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To say that Batman: Arkham City is the best licensed game of all time is like saying Oreos are the best chocolate-and-cream sandwich cookies; sure, it's praise, but it's meaningless praise given the competition. A more impressive feat is that outside of the comics and graphic novels, Batman: Arkham City is the single best representation of the Batman property ever created.
A veritable who's who of Batman history, Arkham City manages to weave in just about every major Batman character, from Alfred to Zsasz. The main storyline focuses on Batman's fight to take down Arkham City from the inside out, all while dealing with the ever-present Joker threat. The tightly constructed narrative moves seamlessly from story beat to story beat, villain to villain, as it builds to a satisfying and surprising finale. It helps that every member of the voice acting cast is pitch perfect, from the brilliant psychotic lunacy of Mark Hamill's Joker to the gravelly snarl of Kevin Conroy's Batman.
The real star of the show, however, is Arkham City, the walled-off penal colony that serves as the game's setting and expansive hubworld. Arkham City's faded art deco splendor and gritty industrial slums come together to uniquely capture the seedy, noir soul of Gotham. This carefully selected cross-section of toppled landmarks, burned‑out tenements, and rusty factories provides the perfect backdrop for Batman to do the usual Batman things.
And that's the true triumph of Batman: Arkham City—never before has Batman felt more like Batman. The caped crusader effortlessly grapples and glides his way around the city, flits from shadowy rooftops to darkened alleys, and makes full use of an impressive array of gadgets and utilities in his quest to clean up the rugged streets of Arkham City. Traversal is faster than ever as Batman literally flies across the city, and the open nature of Arkham City's world lets you smoothly transition from exploration, to stealth, to straightforward fisticuffs.
The free-flowing combat of Batman: Arkham Asylum makes a triumphant return in Arkham City, and with significant improvements. The core concept is still a two-button, timing-based system, focusing on strikes and counters and quickly moving from one target to the next. This go 'round, however, Batman has brought all his toys to the party. His utility belt is overflowing with handy gadgets which he can quick fire in the middle of combat without even breaking his combo.
Adding to the dynamic feel of both the fighting and the city at large is Nvidia's PhysX engine. Batman's cape clings and flutters realistically, dust and fog swirl around the legs of back alley thugs, leaves and trash float around the dilapidated streets, and shards of shattered glass and rock litter the broken pavement. The additions are subtle, but add significant atmosphere to an already detailed world.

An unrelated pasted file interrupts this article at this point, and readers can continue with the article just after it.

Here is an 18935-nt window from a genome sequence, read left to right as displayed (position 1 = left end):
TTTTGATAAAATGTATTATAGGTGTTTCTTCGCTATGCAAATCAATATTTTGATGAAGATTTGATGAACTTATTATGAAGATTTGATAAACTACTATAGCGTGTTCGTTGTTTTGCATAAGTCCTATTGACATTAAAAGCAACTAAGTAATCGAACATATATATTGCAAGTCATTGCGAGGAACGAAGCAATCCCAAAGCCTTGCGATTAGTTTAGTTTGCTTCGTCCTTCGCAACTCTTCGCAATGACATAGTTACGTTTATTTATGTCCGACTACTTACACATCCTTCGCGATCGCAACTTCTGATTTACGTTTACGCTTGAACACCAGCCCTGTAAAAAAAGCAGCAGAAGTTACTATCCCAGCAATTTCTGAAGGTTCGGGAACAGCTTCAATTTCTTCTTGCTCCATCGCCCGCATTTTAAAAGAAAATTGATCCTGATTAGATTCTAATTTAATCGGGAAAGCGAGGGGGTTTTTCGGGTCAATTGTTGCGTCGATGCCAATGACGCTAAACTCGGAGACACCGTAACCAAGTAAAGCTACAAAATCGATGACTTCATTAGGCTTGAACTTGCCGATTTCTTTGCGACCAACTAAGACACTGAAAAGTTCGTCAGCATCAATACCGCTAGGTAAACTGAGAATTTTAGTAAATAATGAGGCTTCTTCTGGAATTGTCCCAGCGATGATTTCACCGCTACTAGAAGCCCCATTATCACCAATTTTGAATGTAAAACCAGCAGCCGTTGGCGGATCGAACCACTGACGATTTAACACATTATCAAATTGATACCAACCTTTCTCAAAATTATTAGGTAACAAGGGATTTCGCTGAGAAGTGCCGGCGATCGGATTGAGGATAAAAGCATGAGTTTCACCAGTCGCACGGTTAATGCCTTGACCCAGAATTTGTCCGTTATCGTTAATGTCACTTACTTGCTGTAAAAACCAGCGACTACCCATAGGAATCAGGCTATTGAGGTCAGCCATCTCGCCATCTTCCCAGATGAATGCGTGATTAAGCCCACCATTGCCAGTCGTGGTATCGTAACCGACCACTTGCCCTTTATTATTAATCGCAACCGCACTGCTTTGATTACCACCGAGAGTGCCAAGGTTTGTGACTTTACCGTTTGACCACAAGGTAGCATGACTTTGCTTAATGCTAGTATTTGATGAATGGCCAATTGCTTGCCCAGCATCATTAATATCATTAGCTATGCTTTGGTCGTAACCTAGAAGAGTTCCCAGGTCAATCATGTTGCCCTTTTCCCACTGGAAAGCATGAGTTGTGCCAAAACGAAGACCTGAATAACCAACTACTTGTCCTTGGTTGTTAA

And yes, even without PhysX, Batman: Arkham City is simply a phenomenal-looking game. The power of the PC is in full effect here; crisp hi-res textures and expansive draw distance ensure immersion even when viewing the entire city while gliding on high. Unfortunately, the game's performance takes a serious nosedive when DirectX 11 functions are enabled. While the game can run smoothly for stretches in DX11 mode, the frame rate will randomly, and fairly frequently, plummet to 5fps or lower, ultimately making the game unplayable. It's a shame too, as the DirectX 11 features look particularly nice, significantly enhancing the look of cloth and skin textures, and making characters appear decidedly less flat and plasticky than in DX9 mode.
There are a handful of other niggling technical issues, as well. The game's keyboard and mouse controls, thankfully, are not among them. The layout takes a bit of getting used to—this game uses a ton of buttons, thanks to 12 gadgets and several combat combo buttons—but feels better than a gamepad in the long run. The annoyance is simply that control settings cannot be changed when the game is running. In fact, no game settings can be changed once the game is launched—they can only be changed through the launcher application, before the game boots. Also, while we encountered no catastrophic errors, the game does take fairly long to boot, and we had several crashes with GFWL, forcing us to exit the program and restart.
Minor technical shortcomings aside, the PC version of Batman: Arkham City is clearly the definitive version of the definitive Batman experience. While it's a shame that the month delay between console and PC wasn't enough time to iron out all the kinks, the PC version still controls the best, runs the best, looks the best, and will provide you with the best Batman experience money can buy.
$50, www.batmanarkhamcity.com, ESRB: T
Engaging story with fantastic voice acting; big world with tons of quests and puzzles; smooth-flowing combat and traversal; a Batcave's worth of fun gadgets.
Serious DX11 performance issues; can't change settings in-game; three layers of DRM is overkill; no PhysX on AMD GPUs.